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Uncia (ounce), a brass coin, the twelfth part of a Roman pound, or As [AS]. The issue of an As of a Roman pound of 12 unicae, or the as libralis, took place in the time of the Decemvirs, 451 BC, but the existing As rarely weigh more than 10 unicae. Later the As fell successively from 10 unicae to four, or perhaps this reduction was suddenly accomplished about the time of the first Punic War, 268 BC. In 217 BC the As was reduced to one unica by the Les Flaminia. At last in 89 BC or thereabouts, under the Lex Papiria, the As fell to a semiuncia (half-ounce). The uncia was rarely struck after the reduction of the As. The expression heres ex uncia denoted the heir to a tenth or twelfth part of an estate. The mark of value of the uncia was (a dash-like symbol -); of the semunica S. Among the pieces struck a Paestrum there occurs the Seacuncia (semisqueunica -S) equal the the eighth of an As.
The principal types of the earliest uncia, semuncia, and aes grave of Italy are:
- Knuckle bone
- Grain of barley
- Ear of corn
- Head of Apollo or Diana
- The Dioscuri
- Boar's head
- Axe with two edges (double axe or bipennis)
- Thunderbolt (fulmen)
- Gaulish head
- Prow of a ship
- Two-handled vase
- Sacrificial knife
The ordinary kind of uncia is: Obverse: Helmeted head left, - behind. Reverse: Prow of a vessel to right, - below; bronze.
The following are types other than "prow of a ship" issued at Rome after the suppression of the as liberalis in 268 BC:
1st Period, 268-224 BC
- Obv: Helmeted female head, - behind. Rev: A cornucopiae (rare); bronze
- Obv: Female head with Phrygian helmet terminating in the beak of a bird. Rev: One of the Dioscuri galloping; bronze
The semuncia S has on the obverse the heads of the Dioscuri, and on the reverse two horses galloping, two stars above.
- Obv: Female head right, - behind. Rev: SAR (Saranus), elephant to left.
The moneyer may have been M. Atilius Serranus, or perhaps another of the same family.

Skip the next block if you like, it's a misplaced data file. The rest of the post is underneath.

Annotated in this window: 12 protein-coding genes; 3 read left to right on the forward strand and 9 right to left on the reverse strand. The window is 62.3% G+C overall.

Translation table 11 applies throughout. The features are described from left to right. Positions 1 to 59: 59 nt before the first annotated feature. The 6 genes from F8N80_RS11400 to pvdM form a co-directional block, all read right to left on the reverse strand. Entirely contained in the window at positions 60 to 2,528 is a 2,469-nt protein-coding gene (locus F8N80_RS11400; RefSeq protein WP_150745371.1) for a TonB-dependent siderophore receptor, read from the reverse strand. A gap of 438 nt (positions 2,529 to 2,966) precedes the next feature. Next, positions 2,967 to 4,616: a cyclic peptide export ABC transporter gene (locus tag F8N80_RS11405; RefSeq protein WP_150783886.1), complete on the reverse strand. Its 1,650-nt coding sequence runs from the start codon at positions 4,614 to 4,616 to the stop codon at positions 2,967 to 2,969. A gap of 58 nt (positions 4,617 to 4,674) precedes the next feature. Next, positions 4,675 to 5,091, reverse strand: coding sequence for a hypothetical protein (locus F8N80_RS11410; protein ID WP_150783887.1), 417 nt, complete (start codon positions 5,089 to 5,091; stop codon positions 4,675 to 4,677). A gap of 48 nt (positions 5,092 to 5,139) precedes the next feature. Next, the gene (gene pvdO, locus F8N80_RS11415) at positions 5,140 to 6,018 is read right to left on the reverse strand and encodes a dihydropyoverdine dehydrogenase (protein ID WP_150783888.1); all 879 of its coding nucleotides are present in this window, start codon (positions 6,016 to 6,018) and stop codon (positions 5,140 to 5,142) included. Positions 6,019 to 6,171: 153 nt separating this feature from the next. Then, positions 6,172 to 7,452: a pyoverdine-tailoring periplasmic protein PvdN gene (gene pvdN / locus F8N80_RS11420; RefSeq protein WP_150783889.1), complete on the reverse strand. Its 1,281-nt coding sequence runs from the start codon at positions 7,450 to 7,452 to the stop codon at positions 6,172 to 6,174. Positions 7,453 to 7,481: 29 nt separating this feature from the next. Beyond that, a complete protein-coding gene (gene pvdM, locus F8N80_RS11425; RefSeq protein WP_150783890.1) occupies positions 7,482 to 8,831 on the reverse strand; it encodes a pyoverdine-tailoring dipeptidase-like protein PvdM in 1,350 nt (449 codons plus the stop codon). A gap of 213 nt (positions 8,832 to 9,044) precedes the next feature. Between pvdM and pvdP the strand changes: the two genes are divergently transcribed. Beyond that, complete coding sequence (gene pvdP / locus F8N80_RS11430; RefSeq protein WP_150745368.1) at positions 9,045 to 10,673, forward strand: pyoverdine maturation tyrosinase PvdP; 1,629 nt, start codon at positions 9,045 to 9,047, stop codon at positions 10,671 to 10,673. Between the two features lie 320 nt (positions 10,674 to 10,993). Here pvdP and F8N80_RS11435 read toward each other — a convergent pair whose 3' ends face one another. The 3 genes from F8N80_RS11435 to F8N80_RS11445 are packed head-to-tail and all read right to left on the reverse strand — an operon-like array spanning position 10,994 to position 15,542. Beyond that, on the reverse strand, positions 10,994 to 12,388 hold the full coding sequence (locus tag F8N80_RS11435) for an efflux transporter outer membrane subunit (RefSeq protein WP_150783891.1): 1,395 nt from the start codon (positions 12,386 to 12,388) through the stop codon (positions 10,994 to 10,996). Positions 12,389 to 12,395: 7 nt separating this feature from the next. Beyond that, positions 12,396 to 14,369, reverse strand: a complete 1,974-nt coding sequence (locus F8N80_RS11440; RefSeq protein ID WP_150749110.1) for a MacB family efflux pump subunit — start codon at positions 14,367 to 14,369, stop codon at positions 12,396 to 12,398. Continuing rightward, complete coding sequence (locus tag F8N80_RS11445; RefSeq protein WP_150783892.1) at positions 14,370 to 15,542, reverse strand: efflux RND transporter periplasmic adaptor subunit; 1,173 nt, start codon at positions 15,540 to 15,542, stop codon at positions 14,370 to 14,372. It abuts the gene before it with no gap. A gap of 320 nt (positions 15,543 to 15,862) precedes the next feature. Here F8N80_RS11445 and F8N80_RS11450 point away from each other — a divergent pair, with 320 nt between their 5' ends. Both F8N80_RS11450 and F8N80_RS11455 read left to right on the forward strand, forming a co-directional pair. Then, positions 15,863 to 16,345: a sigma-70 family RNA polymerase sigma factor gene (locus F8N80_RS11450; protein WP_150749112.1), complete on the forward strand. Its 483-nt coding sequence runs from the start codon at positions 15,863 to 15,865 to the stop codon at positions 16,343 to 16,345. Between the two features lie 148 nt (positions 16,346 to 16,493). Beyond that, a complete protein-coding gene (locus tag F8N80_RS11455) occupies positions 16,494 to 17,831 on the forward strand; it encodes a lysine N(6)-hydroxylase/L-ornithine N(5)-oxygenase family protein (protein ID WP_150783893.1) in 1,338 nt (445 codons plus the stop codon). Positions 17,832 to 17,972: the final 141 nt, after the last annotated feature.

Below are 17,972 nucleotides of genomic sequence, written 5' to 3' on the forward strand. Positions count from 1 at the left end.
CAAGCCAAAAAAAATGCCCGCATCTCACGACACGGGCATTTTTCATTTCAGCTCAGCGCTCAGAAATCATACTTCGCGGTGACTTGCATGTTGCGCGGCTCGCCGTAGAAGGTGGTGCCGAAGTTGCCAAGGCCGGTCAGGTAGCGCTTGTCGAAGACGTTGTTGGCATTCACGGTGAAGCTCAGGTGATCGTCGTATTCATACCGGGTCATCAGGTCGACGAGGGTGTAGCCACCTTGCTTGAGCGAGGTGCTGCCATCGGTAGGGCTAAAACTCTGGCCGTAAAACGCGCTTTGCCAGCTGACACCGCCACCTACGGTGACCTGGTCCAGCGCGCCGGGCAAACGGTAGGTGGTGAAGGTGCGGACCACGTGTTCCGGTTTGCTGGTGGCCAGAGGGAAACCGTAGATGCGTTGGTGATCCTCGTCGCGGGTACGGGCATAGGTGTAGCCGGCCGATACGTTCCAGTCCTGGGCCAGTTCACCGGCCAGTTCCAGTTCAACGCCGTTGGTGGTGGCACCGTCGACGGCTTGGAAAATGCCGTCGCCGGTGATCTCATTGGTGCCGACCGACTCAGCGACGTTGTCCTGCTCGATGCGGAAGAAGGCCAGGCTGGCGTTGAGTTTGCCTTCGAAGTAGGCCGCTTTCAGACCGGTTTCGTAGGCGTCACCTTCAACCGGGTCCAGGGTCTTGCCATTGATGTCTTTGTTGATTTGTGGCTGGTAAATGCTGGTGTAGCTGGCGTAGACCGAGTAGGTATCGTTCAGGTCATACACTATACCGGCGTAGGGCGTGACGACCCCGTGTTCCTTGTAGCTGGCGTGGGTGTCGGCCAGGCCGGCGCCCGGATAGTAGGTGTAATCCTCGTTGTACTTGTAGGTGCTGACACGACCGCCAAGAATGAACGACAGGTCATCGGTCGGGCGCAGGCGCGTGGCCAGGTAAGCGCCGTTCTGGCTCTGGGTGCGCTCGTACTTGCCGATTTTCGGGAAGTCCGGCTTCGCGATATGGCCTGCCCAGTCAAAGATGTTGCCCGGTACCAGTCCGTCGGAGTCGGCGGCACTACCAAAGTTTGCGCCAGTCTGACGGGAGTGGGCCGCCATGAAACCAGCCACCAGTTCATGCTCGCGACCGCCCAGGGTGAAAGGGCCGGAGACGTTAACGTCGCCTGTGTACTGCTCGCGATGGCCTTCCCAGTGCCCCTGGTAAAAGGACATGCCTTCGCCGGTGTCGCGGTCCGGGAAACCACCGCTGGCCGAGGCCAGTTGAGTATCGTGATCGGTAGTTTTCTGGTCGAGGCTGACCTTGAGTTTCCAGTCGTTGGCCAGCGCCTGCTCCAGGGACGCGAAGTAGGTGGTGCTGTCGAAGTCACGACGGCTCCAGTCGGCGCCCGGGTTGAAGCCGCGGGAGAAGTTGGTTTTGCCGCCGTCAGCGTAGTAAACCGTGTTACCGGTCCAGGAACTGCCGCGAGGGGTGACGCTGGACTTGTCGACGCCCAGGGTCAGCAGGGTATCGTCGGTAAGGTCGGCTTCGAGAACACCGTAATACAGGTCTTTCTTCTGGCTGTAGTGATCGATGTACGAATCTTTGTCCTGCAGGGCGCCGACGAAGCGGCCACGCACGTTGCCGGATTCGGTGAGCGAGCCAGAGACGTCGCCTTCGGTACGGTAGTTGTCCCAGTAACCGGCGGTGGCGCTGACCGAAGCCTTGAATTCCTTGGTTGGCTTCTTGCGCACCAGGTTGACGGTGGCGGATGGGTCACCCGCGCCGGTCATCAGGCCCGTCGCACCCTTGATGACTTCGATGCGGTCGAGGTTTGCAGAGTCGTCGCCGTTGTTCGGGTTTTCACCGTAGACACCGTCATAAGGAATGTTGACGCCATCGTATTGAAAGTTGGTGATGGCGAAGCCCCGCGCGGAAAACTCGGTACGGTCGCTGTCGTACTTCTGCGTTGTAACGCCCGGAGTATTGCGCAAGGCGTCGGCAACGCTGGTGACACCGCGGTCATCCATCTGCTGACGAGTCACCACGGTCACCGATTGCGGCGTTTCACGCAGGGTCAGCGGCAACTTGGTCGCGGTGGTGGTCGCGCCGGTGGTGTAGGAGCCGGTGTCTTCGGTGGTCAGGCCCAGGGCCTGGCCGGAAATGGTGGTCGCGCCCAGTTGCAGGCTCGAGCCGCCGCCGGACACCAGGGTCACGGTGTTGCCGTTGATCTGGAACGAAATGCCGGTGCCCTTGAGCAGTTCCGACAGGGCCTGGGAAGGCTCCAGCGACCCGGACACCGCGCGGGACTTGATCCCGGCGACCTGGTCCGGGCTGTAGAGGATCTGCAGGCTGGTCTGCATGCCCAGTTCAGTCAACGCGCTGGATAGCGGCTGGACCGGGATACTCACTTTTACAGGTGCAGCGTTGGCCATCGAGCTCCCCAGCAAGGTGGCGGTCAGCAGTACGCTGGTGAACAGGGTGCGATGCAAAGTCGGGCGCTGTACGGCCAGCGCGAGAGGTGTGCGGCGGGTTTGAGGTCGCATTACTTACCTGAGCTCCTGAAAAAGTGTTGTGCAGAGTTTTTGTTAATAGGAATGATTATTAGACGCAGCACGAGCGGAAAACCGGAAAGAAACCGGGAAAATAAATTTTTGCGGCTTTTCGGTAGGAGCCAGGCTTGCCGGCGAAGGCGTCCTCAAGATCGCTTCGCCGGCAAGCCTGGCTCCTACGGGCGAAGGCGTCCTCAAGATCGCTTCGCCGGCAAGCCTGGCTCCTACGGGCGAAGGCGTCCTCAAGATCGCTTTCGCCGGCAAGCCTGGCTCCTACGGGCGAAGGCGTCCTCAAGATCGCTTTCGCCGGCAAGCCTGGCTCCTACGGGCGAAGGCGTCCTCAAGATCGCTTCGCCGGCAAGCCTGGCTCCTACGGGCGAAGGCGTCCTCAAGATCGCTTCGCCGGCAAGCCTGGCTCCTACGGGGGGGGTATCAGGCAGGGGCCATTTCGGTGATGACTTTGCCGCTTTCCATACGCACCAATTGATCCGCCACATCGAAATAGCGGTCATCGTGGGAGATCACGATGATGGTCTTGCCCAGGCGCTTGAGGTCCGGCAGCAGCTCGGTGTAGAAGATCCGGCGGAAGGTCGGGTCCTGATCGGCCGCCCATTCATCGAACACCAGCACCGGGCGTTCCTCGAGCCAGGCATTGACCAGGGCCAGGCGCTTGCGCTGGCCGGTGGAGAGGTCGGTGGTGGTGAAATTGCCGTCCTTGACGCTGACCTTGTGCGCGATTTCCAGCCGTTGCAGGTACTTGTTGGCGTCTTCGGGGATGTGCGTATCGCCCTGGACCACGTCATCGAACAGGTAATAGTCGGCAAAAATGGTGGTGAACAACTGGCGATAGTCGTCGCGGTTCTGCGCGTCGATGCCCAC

- Obv: Female head. Rev: A CAE within a wreath; bronze.
No mark of value on this uncia. Coins with this legend are usually attributed to Caecina gens, but also probable is A. Caecilius.
2nd Period, 154-134 BC:
Obv: Helmeted female head right, - behind. Rev: L H TVB within a laurel wreath; in the exergue ROMA; bronze
3rd Period, 134-114 BC
Obv: Helmeted female head right, - behind. Rev: Q METE (in monogram) within a laureal wreath; in the exergue ROMA; bronze.
This Metellus is probably one of three from the Caecilia gens, who was consul in 123, 109, and 98 BC.
4th Period, 114-104 BC
- Obv: L PHILIPPVS, laureate head of Saturn; sometimes a sickle behind. Rev: Dog walking to right, - above; sometimes a prow of a vessel, dog and - above; bronze
- Obv: Helmeted bust of Minerva (?), - behind. Rev: Q LVTATI within an oak wreath; bronze
- Obv: Helmeted female head right, - behind. Rev: C FON, Mars in a quadriga to right; in the exergue ROMA; - above; bronze.
- Obv: CN DOMI, diademed head of Venus right, - behind. Rev: Q CVRTI M SILA, a lyre; bronze.
5th Period, 104-84 BC
- Obv: Helmeted female head right, - behind. Rev: M HERENNI ROMA, two cornuacopiae; bronze.
- Obv: Helmeted female head right, - behind. Rev: MAN FONT ROMA, a quadriga; bronze.
- Obv: SCAVEVA, helmeted head of Pallas (?) right. Rev: M AVF (in monogram), Centaur right; bronze.